87BC - China: Death of the Han Chinese Emperor Wu (postumously known as Wudi). When his tomb complex was excavated, blank paper made from the fibres of hemp was found wrapped around several delicate bronze mirrors, presumably as a protective measure.
8BC - China: Date of another early fragment of paper, approximately 10 centimeters square and made from linen fibres, which was discovered during the restoration of an ancient garrison near the Yumen Pass at Dunhuang in northwest China. It has been written upon and is likely to have been part of a letter.
312-13- Iran: Most likely date of a group of five almost complete letters written on paper in the Sogdian language, each of which had been folded several times, which were found in a ruined watchtower in Iran on the ancient Chinese frontier wall.
751 - Central Asia: Date of the Battle of Talas betwen the Abbasid and Tang Empires after which it is said that Chinese prisoners of war revealed the secret of paper making to their captors. This information is not from a contemporary source but seems to derive from the Persian writer Zakarya Qazvini, otherwise Al Qazvini, who lived from 12031280. Quoted in translation as 'Prisoners of war were brought from China. Among these was someone who knew the manufacture of paper and so he practised it. Then it spread until it became a main product for the people of Samarqand, whence it was exported to all countries.' in 'The Eastern Origins of Western Civilisation' by John M Hobson, Cambridge, 2004.
988 - Japan: The earliest known reference to a Kawahori, a pleated folding fan made of paper, apperas in Relationship with Japan of the Song History which lists gifts given from Japan to the Song Dynasty in China.
1008 - Japan: Written around this date, the Tale of Genji makes frequent references to letters being folded or unfolded, for instance 'The Gosechi dancer, perhaps a little precocious, was delighted with the letter, which was on delicate blue paper very tastefully folded with papers of several colors.'
1100 - Japan: The oldest surviving kawahori, a pleated folding fan made of paper, the remains of which were found in the village of Akitsu in Japan, was made around this date.
1440 -The Netherlands: An Illustration of the surprisingly sophisticated cut-and-fold Catherine of Cleves box appears at the bottom of a page devoted to St Agatha, in the magnificent Flemish illustrated manuscript known as the Hours of Catherine of Cleves.
1490 - Venice: Publication of an edition of the book 'Tractatus de Spaera Mundi' written by John Holywood, an English mathematician and astronomer, who is also known as Johannes de Sacrobosco, which contains a picture illustrating a solar eclipse. The picture shows two Paper Boats floating in a stylised sea.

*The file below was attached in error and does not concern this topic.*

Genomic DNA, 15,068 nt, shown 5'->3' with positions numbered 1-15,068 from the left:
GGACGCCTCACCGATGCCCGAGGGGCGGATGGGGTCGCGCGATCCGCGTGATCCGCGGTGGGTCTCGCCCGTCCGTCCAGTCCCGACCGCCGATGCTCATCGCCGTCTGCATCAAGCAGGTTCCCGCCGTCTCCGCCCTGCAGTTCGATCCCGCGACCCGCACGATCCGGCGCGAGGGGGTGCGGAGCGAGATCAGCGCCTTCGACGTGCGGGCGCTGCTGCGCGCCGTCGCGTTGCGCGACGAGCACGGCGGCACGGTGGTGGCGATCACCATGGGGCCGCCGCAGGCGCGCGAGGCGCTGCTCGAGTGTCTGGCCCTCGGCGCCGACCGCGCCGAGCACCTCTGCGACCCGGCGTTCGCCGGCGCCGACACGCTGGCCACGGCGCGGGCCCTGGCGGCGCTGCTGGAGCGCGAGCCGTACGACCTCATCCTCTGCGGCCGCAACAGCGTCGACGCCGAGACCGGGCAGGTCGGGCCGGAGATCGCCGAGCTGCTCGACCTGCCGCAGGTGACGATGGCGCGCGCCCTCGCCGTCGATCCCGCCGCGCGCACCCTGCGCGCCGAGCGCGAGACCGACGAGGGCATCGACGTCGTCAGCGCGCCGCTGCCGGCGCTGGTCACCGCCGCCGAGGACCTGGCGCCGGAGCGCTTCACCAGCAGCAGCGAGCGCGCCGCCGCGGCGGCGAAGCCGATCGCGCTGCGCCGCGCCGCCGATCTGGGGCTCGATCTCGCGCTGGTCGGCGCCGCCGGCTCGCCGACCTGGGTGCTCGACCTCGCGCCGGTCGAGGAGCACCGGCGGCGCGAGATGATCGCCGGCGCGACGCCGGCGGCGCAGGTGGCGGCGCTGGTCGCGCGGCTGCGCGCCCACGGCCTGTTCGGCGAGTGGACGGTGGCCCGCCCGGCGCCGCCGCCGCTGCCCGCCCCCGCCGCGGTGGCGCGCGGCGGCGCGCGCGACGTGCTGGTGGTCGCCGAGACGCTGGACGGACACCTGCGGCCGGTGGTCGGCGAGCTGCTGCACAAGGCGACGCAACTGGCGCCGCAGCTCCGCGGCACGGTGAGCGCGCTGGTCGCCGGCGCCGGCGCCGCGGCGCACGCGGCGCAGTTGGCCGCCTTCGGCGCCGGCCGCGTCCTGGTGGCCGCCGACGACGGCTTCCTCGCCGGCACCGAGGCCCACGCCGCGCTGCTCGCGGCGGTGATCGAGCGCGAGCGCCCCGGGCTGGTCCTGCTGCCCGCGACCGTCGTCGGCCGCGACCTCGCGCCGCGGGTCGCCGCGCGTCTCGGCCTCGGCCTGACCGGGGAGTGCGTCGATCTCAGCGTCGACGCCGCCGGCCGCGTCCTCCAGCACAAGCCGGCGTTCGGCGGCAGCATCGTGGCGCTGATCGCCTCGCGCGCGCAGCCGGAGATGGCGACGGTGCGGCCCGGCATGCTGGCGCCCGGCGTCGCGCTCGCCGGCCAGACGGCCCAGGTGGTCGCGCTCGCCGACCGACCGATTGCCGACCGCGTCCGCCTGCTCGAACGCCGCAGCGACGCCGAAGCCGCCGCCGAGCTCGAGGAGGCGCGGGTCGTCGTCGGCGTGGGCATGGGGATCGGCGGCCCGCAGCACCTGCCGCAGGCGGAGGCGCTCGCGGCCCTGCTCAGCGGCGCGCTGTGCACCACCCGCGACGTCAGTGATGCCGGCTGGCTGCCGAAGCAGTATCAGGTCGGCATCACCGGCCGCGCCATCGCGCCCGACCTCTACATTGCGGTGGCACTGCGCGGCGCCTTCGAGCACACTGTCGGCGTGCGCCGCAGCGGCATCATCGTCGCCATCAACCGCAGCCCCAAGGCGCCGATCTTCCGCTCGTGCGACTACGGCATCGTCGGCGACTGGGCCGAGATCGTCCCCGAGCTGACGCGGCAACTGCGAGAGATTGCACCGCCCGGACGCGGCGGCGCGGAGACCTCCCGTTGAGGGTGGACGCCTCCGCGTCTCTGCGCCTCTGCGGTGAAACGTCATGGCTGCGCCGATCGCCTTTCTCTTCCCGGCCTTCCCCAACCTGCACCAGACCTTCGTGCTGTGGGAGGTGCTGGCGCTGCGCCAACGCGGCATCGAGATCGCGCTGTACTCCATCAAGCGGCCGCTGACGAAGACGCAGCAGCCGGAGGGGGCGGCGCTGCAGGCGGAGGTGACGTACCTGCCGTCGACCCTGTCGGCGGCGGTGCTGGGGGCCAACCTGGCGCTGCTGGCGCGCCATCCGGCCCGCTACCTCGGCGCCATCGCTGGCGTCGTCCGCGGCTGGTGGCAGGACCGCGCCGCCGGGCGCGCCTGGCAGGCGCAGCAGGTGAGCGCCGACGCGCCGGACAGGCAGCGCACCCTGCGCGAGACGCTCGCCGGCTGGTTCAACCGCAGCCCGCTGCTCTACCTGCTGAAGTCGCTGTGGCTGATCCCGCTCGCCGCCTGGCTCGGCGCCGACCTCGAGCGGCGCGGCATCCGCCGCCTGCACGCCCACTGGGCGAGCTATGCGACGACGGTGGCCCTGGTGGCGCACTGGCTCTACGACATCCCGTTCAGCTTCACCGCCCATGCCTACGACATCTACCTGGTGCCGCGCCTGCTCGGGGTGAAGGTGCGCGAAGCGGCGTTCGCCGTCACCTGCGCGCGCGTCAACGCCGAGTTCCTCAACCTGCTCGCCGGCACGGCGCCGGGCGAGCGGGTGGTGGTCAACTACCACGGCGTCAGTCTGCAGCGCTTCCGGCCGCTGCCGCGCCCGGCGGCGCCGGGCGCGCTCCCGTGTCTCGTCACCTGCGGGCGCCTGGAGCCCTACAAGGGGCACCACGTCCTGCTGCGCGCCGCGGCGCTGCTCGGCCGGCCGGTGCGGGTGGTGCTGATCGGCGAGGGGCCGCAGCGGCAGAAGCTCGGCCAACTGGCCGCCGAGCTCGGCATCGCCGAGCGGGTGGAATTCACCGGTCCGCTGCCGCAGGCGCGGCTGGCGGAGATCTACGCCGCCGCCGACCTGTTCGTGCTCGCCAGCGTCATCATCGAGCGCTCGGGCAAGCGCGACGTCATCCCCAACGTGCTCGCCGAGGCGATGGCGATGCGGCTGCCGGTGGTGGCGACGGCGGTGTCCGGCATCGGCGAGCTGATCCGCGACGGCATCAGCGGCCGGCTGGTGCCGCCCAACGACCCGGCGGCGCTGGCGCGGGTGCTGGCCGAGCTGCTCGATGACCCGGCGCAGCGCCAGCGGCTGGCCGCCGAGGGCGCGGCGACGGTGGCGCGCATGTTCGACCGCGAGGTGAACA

1502 - Italy: Approximate date of the manuscript De Viribus Quantitates by Luca Pacioli, possibly produced in collaboration with Leonardo da Vinci, which gives the first known descriptions of the Chinese Wallet, the Cherries Puzzle, three methods of sealing a letter without wax, one of which seems to be the Chickenwire Letterfold and another a precursor of the Love Knot Paperfold, explains how to cook in a frying pan made of folded paper and also gives a method of constructing an accurate right angle, without using compasses, by folding a sheet of paper twice.
1520 - Italy: Around this date a child playing with a Chinese Wallet is shown in a painting by the Italian painter Bernadino Luini.
1525 - Germany: The fourth book of Albrecht Durer's 'Underweysung der Messung', published in 1525, contained drawings of foldable polyhedral nets for the five platonic solids and several other polyhedra.
1537 to 1603 - Japan: The oldest known representation of the Orizuru ( or paper crane) on a kosuka, a decorative panel intended to be attached to the hilt or sheath of a sword, can be reliably dated to this period.
1560 - The Netherlands: A Grocer's Cone appears in the bottom right corner of the painting 'Children's Games' by Peter Bruegel the Elder.
1584 - England: Description of the magic trick now normally known as the Buddha Papers in Book 13, chapter xxvi of 'The discoverie of witchcraft' by Reginald Scot, Esquire.
1584 - Italy: Publication of the final twenty book version of 'Magiae Naturalis' by Giambattista della Porta, the english translation of which, published in 1658, under the title 'Natural Magick', contains several references to paperfolding, including a reference to the Grocer's Cone. I hjave not been able to verify that these entries exist in the original version.
1606 - England: In his tragedy 'Macbeth' Shakespeare wrote of Lady Macbeth 'Since his majesty went into the field, I have seen her rise from her bed, throw her night-gown upon her, unlock her closet, take forth paper, fold it, write upont, read it, afterwards seal it, and again return to bed; yet all this while in a most fast sleep.' This is the only mention of paperfolding in Skakespeare. It was common practice at that time to fold a sheet of paper in half before beginning to write a document or a letter.
1614 - England: First performance of John Webster's play The Duchess of Malfi, the ms for which contains the words 'Our bodies are weaker than those Paper-prisons boys use to keep flies in ...' which is often taken as a reference to the Waterbomb but could equally refer to some other, possibly now unknown, design.
1621 - England: In 'The Countesse of Montgomeries Urania', the authoress, Mary Wroth, wrote unguided she was, unruld, and unmand, tumbling up and downe, like the Boates boyes make of paper.